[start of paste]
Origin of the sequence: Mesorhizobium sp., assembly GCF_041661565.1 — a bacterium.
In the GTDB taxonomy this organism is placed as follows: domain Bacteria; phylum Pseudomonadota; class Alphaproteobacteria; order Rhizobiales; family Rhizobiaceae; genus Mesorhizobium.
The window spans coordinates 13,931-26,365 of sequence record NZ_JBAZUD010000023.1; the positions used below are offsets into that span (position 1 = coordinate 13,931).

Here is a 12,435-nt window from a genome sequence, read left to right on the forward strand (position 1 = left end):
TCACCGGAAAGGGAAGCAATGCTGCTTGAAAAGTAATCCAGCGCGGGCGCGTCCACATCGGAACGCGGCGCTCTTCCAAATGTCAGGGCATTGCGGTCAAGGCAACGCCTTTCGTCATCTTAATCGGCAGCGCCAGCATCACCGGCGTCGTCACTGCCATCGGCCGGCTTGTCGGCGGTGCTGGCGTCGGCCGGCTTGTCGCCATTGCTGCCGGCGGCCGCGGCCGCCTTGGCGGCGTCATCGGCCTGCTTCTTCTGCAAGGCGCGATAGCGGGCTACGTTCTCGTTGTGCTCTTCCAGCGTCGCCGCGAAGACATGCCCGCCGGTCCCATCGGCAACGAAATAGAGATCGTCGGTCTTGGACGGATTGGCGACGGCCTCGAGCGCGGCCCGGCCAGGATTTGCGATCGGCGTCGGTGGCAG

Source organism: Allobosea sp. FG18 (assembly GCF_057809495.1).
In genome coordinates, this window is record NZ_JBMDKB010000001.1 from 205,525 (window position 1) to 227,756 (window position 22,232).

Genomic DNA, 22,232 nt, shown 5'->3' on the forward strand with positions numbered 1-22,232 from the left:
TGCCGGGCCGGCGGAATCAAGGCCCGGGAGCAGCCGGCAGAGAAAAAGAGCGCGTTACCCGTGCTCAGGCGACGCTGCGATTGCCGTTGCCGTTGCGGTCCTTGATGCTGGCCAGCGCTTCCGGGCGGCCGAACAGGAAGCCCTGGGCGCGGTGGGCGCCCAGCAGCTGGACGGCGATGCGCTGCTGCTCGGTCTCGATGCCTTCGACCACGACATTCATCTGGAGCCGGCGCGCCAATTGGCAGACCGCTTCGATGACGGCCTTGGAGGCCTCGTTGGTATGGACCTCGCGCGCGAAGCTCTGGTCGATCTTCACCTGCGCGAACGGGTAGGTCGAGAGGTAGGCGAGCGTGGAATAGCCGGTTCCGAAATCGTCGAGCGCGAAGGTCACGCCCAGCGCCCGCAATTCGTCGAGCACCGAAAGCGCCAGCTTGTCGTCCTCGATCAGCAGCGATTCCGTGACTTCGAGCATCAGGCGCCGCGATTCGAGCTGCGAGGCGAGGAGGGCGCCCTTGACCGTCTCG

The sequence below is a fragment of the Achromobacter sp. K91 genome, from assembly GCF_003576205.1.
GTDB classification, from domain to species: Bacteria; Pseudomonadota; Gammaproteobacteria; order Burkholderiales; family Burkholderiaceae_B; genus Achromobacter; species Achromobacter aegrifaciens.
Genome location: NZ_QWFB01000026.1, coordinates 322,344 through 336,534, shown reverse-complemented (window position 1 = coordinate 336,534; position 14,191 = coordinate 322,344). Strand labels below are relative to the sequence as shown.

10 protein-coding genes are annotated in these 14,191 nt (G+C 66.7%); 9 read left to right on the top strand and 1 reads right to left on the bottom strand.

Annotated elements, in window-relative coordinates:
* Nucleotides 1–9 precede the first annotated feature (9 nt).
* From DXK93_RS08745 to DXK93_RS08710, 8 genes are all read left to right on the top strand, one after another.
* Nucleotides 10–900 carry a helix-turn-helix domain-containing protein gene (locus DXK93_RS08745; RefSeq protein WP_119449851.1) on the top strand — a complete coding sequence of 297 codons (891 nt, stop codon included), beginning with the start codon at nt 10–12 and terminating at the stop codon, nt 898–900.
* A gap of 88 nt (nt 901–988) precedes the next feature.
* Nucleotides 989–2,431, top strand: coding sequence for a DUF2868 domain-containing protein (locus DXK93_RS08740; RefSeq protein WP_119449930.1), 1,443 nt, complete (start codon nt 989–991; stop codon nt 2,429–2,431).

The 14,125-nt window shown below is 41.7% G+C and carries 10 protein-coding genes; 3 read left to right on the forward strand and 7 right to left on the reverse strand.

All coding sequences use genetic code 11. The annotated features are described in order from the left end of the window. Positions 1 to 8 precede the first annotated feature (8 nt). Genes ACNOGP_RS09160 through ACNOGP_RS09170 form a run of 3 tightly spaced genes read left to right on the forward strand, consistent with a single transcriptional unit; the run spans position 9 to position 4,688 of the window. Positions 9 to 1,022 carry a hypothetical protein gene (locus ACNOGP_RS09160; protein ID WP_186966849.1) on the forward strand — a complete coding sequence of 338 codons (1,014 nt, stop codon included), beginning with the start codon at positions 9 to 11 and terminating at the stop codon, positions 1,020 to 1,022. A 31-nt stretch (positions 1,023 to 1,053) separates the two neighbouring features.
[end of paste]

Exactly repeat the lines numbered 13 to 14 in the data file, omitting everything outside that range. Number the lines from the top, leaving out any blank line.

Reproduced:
10 protein-coding genes are annotated in these 14,191 nt (G+C 66.7%); 9 read left to right on the top strand and 1 reads right to left on the bottom strand.

Annotated elements, in window-relative coordinates: